• Weather in FlightGear

    Weather in FlightGear

    By Thorsten Renk

    Weather is a crucial part of every flight experience and affects aviation on so many levels that it's hard to do justice to all of them. Visibility in terms of clouds and fogging decide whether VFR flight is even possible, or if IFR rules need to be used. Altitude is determined by air pressure measurements and setting the altimeter properly is something every beginner in a cockpit learns quickly. Rain and snow may make a runway slippery, cold temperatures may lead to icing on the cockpit windows or worse, and winds have been the cause of severe accidents in the past. Activities such as soaring rely on thermal updrafts or the interaction of prevailing winds with ridges - and finally storms and heavy weather may even make airports temporarily inaccessible and require flights to divert.

    No flight simulation can consider itself realistic without also providing a good simulation of weather and the environment. In the following, we'll see how the challenge is addressed on various levels within FlightGear.

    FlightGear Weather     FlightGear Weather

    Two Philosophies

    There are two rather different perspectives from which one would want to define weather in a flight simulation. The first one is for training or the evaluation of a specific situation - a crosswind approach, dealing with turbulence, or an aircraft flight dynamics model performance test. In such situations, it is crucial that every aspect of the weather situation can be controlled by the user. To train windshear, several wind layers need to be defined precisely in altitude and strength, while to do a performance test, standard atmosphere conditions are best used.

    On the other hand, for setting up a casual cross-country flight, such fine-grained control is neither necessary nor even useful - the amount of data one would have to enter to simulate the change of low-altitude winds across even 100 km distance is staggering. In this situation, it is much better to set up the basic weather situation and let the simulation sort out the details. Corresponding to these two perspectives, FlightGear offers two different weather systems, for historical reasons called, 'Basic Weather' and 'Advanced Weather'. The first one is a descriptive system - it sets a weather situation as driven by user data without considering atmospheric physics. The second one on the other hand is a (crude) simulation of the state of the atmosphere, driven by a few input parameters and randomization of what is unknown. In the following, we're mostly concerned with this second system.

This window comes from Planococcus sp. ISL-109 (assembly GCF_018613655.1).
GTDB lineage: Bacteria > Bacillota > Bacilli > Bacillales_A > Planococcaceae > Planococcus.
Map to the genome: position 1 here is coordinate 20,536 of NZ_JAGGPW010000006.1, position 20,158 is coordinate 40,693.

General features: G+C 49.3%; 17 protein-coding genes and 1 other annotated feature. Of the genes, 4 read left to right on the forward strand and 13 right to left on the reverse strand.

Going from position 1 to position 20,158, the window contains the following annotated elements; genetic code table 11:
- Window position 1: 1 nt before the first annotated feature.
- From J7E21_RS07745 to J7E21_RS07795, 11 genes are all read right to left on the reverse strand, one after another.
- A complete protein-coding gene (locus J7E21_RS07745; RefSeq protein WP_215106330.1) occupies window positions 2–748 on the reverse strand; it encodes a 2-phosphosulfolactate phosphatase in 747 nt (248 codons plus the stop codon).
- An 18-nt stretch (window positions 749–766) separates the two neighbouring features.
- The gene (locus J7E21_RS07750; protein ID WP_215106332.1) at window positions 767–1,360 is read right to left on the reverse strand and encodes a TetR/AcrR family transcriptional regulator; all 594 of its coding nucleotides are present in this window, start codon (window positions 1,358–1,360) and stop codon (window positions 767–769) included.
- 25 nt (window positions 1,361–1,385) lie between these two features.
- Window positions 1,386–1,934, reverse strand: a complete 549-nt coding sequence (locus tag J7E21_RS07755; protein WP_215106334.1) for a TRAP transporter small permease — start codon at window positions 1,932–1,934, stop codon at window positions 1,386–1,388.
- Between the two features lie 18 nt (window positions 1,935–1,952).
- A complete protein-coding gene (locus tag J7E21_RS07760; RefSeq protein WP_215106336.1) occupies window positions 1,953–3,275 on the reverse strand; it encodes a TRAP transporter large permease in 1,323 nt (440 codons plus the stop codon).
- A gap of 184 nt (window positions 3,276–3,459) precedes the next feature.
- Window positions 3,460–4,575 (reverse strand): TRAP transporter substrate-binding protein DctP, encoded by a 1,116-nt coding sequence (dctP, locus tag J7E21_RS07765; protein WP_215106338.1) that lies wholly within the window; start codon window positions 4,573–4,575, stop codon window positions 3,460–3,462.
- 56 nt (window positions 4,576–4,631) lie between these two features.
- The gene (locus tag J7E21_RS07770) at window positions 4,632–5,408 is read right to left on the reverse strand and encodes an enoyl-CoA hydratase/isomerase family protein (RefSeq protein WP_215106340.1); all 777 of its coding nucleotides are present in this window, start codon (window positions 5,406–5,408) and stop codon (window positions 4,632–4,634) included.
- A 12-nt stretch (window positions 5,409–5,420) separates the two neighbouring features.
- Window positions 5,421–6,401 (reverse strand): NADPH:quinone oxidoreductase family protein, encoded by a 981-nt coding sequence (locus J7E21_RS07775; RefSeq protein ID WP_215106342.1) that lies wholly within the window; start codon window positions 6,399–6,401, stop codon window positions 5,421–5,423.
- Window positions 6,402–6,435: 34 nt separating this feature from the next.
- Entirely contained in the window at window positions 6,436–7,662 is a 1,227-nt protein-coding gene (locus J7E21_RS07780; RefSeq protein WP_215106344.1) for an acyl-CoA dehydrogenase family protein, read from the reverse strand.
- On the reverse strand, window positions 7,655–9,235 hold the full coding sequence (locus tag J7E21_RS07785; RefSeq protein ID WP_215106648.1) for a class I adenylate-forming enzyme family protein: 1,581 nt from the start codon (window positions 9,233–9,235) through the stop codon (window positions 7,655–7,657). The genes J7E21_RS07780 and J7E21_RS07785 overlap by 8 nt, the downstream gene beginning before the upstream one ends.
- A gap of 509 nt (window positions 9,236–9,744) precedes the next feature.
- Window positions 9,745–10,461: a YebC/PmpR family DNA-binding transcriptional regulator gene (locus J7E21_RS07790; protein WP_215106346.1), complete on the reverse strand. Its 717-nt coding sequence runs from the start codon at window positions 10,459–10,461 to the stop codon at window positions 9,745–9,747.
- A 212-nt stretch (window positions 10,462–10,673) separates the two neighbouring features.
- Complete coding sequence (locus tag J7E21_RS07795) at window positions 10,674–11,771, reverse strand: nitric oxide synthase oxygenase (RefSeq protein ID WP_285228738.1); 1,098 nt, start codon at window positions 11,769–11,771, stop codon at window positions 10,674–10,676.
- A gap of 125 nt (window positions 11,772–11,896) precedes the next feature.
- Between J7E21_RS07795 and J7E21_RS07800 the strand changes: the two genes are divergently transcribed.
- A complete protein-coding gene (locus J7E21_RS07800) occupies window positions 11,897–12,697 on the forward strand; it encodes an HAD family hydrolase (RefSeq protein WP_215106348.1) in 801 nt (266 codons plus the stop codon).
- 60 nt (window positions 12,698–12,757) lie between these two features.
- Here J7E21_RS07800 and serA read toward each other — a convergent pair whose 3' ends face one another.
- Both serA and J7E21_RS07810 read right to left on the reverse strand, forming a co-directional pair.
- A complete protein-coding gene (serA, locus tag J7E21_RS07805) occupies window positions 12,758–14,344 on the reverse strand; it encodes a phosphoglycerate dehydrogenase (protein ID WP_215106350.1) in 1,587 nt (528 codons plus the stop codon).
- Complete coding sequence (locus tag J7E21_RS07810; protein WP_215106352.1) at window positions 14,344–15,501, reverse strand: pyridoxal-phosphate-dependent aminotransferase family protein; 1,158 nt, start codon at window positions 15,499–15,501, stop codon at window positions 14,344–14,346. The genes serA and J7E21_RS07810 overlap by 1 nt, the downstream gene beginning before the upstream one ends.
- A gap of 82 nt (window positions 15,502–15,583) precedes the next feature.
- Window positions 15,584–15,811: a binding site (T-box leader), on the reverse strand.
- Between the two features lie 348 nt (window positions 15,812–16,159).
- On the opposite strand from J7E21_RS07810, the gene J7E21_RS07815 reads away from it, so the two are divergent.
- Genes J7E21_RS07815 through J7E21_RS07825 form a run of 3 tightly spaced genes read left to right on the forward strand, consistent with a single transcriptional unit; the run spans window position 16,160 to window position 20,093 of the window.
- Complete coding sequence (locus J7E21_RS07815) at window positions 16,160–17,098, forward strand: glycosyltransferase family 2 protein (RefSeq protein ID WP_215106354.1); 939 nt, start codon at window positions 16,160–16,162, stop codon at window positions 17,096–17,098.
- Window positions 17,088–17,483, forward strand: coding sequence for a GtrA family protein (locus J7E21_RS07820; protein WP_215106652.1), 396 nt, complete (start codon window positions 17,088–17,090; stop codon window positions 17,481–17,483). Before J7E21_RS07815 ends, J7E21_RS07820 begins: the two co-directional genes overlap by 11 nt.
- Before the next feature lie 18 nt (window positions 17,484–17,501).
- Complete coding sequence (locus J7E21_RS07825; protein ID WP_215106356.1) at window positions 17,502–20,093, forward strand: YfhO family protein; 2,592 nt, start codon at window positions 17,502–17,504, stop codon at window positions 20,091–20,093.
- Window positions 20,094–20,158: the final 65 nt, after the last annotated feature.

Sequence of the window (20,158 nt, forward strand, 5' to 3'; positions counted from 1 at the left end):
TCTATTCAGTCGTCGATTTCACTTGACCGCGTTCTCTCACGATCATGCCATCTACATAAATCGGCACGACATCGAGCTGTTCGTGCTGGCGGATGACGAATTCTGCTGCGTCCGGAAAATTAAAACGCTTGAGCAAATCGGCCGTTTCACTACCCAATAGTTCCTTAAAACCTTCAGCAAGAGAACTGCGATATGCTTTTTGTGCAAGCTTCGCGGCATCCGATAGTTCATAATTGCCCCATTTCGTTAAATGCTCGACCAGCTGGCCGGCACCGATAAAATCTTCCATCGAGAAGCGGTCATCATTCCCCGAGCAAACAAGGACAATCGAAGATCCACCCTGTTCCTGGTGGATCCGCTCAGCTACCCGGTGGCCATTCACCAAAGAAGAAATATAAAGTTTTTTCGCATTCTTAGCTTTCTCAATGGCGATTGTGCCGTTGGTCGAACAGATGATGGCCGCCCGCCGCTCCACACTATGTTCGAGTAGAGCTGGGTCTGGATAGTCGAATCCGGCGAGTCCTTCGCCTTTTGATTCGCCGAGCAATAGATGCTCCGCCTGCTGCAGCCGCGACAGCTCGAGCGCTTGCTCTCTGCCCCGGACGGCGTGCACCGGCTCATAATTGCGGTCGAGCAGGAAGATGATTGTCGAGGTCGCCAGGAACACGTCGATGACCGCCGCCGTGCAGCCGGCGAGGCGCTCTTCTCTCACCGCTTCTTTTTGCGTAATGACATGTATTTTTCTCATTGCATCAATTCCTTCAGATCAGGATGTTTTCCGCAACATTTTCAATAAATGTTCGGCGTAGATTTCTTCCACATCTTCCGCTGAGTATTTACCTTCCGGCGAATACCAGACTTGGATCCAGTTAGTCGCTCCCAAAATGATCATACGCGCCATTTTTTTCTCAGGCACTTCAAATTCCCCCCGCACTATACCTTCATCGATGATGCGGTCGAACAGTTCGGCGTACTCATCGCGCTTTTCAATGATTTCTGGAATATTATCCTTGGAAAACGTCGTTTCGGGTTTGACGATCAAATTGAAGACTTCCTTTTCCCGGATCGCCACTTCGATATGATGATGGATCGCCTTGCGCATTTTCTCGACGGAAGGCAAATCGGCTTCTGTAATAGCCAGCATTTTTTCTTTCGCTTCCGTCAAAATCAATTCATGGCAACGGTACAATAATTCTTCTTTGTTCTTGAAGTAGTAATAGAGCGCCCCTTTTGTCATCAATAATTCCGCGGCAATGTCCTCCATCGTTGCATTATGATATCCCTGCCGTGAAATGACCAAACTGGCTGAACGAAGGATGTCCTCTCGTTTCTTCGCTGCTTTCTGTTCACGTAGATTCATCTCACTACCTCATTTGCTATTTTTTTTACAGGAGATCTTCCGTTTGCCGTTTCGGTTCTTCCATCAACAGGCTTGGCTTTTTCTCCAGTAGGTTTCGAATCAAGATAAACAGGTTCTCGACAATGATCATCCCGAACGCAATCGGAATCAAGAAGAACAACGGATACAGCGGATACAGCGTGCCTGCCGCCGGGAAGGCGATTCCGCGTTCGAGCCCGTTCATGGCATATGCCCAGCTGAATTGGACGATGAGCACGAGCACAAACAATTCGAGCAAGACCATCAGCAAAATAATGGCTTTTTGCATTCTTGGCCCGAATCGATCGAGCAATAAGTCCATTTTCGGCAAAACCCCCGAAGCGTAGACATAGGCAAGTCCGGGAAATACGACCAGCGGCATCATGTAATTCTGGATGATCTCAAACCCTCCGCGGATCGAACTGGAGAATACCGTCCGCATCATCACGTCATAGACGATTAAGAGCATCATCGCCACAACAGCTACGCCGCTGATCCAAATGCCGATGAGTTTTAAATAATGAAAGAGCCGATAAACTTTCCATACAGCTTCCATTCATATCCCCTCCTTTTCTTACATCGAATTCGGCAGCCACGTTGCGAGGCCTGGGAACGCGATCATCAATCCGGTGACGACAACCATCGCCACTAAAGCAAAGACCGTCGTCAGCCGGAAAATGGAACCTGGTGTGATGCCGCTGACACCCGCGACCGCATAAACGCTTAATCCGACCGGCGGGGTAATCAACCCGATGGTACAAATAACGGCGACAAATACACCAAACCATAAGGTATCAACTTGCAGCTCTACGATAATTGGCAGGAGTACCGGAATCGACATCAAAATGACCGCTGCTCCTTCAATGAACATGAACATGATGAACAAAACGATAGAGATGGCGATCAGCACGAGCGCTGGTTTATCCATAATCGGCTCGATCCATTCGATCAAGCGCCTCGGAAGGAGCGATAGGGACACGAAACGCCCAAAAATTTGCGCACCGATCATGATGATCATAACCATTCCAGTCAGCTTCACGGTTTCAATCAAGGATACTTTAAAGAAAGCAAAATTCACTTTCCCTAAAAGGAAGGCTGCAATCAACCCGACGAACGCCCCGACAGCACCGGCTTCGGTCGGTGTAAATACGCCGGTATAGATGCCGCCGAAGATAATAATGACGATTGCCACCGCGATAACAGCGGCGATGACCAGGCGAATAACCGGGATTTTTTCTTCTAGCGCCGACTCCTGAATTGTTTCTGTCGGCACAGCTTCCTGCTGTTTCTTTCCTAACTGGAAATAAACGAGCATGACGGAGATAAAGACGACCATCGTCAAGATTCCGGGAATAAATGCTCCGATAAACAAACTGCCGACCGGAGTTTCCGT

The Weather System As Organized Information Flow

    From the perspective of the pilot, weather is something that is 'out there' and has to be dealt with. However, from the perspective of setting up a simulation, weather is something else entirely - it is a system that connects various rather different subsystems.

    Consider a sailplane soaring in ridge lift: the weather system knows of the wind, but it must communicate with the terrain system to know the shape and layout of the hill and determine just how much this deflects the airstream upward. This information needs to be sent to the flight dynamics computation of the sailplane. At the same time the updraft might also generate clouds which is something that needs to be communicated to the renderer. This enables it to not only draw the clouds, but also change the lighting in response to the clouds casting shadows onto the ground. The wind pattern (also at the same time) will generate characteristic ripples on water surfaces - from which the pilot can deduce how strong the wind is. It will also move trees and grass and give many other indications.